Wednesday, January 30, 2008

Edwards, Giuliani, Debates and Super Tuesday

I hope everyone is looking on today as practice for next Tuesday because there is a lot going on in the race today.

The big news that starting coming out around 9am this morning (At least that's when a student, looking up from his laptop during the beginning moments of class told me.) was that John Edwards was going to drop out of the race for the Democratic nomination. We are taught to never say never in politics (and John McCain's wild ride on the Republican side is proof of that), but I took Edwards and his campaign at their word when they said that they were in the race for the long haul (even when that message turned to being a kingmaker at the convention). Edwards' reluctance to cede the race to John Kerry in 2004 seemed to back that up. So, color me surprised to see Edwards bow out now. There is no endorsement planned, but if you believe what some of the pundits are writing (that Edwards takes away from Obama's ability to win), then Edwards dropping out now makes a tiny bit more sense.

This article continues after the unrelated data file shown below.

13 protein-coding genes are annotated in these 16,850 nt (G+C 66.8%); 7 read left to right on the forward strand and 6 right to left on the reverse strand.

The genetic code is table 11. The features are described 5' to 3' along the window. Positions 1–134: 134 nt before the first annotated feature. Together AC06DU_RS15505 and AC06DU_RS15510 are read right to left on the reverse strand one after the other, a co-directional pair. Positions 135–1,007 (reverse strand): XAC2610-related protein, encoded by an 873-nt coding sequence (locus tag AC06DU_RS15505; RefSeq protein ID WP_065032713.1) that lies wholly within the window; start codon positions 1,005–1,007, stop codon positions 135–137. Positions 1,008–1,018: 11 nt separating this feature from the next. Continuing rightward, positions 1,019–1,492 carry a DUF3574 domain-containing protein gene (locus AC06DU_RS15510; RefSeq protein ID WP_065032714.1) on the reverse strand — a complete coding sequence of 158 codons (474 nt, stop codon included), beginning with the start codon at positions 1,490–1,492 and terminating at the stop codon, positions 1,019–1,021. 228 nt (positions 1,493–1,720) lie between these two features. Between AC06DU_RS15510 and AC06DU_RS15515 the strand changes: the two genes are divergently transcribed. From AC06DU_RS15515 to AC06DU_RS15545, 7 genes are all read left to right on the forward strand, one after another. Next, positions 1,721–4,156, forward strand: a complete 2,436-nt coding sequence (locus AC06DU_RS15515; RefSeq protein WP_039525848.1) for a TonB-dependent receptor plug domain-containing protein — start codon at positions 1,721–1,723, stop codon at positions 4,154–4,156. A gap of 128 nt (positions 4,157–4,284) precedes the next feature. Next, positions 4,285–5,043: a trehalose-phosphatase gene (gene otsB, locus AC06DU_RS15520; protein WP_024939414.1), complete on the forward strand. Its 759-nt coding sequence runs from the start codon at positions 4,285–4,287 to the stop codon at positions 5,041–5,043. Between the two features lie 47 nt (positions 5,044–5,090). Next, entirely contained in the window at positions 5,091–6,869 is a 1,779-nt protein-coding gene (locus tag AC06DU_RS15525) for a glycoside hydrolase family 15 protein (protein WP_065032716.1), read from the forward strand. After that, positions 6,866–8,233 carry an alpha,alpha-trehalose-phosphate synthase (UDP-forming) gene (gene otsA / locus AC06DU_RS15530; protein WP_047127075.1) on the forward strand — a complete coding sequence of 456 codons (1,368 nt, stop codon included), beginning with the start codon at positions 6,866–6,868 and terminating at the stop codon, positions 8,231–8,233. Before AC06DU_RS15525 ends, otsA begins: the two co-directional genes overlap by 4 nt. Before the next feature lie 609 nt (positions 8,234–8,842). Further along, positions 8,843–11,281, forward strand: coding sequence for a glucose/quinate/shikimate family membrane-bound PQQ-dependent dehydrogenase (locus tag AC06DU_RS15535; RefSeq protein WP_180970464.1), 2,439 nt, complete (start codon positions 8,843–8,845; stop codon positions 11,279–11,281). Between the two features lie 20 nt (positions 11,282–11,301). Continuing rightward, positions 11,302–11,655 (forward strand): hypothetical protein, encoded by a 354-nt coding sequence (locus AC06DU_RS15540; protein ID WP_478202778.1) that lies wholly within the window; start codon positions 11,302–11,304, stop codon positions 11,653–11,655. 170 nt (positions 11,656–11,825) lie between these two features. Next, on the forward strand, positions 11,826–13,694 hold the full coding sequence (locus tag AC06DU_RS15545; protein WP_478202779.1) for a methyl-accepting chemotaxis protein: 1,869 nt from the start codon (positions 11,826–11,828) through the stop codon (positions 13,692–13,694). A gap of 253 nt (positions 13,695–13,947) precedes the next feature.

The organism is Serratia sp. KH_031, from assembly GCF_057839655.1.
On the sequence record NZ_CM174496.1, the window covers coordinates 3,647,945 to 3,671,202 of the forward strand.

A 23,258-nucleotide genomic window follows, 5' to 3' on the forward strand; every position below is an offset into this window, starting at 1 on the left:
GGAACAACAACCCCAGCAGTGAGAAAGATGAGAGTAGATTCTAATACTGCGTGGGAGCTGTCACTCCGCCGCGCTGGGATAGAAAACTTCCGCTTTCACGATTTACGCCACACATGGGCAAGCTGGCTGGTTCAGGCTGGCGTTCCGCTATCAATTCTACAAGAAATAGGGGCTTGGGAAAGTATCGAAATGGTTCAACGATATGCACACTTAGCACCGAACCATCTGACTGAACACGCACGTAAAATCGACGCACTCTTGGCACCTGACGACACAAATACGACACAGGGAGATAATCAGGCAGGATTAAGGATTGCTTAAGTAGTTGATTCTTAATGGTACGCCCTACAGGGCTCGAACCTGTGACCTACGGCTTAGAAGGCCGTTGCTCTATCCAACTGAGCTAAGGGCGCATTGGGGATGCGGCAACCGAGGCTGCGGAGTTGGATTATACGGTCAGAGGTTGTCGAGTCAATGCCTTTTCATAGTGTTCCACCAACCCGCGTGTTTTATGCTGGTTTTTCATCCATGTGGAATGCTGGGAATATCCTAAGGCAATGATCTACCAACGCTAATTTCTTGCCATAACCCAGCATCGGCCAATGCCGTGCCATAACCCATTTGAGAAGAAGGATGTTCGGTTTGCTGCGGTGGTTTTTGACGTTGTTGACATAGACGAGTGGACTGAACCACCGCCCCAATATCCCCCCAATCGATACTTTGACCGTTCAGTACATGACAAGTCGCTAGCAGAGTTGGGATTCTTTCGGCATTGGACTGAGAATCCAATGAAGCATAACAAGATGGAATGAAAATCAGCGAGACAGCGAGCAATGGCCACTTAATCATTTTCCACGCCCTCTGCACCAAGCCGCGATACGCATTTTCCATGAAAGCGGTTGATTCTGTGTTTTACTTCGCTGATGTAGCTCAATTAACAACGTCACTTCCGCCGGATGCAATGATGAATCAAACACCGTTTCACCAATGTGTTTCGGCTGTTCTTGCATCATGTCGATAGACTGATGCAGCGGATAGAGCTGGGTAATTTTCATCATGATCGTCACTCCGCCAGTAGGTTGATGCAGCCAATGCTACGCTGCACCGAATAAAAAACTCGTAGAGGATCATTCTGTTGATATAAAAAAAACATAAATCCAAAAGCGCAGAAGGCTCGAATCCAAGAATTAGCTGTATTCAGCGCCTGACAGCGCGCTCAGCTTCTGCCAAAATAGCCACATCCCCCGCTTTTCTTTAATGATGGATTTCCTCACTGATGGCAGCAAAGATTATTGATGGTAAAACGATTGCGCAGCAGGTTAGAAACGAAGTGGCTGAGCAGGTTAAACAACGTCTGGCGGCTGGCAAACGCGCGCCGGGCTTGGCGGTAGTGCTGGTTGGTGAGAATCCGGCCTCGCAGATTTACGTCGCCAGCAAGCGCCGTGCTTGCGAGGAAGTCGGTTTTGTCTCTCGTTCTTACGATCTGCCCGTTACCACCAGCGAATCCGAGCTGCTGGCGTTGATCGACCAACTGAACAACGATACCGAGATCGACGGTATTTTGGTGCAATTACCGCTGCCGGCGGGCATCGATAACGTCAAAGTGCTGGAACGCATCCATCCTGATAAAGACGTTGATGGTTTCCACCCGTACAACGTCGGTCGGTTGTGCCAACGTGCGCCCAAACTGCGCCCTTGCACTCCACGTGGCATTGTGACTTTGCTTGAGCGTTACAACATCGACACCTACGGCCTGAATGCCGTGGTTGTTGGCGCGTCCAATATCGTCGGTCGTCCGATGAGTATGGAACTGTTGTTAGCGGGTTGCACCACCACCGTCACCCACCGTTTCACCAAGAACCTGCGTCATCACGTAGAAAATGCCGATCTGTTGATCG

Drop outs abound! On the GOP side, Giuliani's failed Florida strategy (skipping races rarely works) seems to have him not only on the cusp of getting out of the race but also of endorsing John McCain. Nothing is official yet, but with a debate tonight at the Ronald Reagan Library in California, Giuliani's absence would go a long way toward confirming the speculation. The two (Giuliani and McCain) have essentially switched places in this race. Giuliani has gone from national frontrunner over the summer to being out of the race before it even got to what were perceived as his strongest areas; the delegate-rich states of Super Tuesday. McCain however has gone from bottoming out over the summer to a Lazarus-style return in capturing New Hampshire, South Carolina and now Florida to become the party's frontrunner.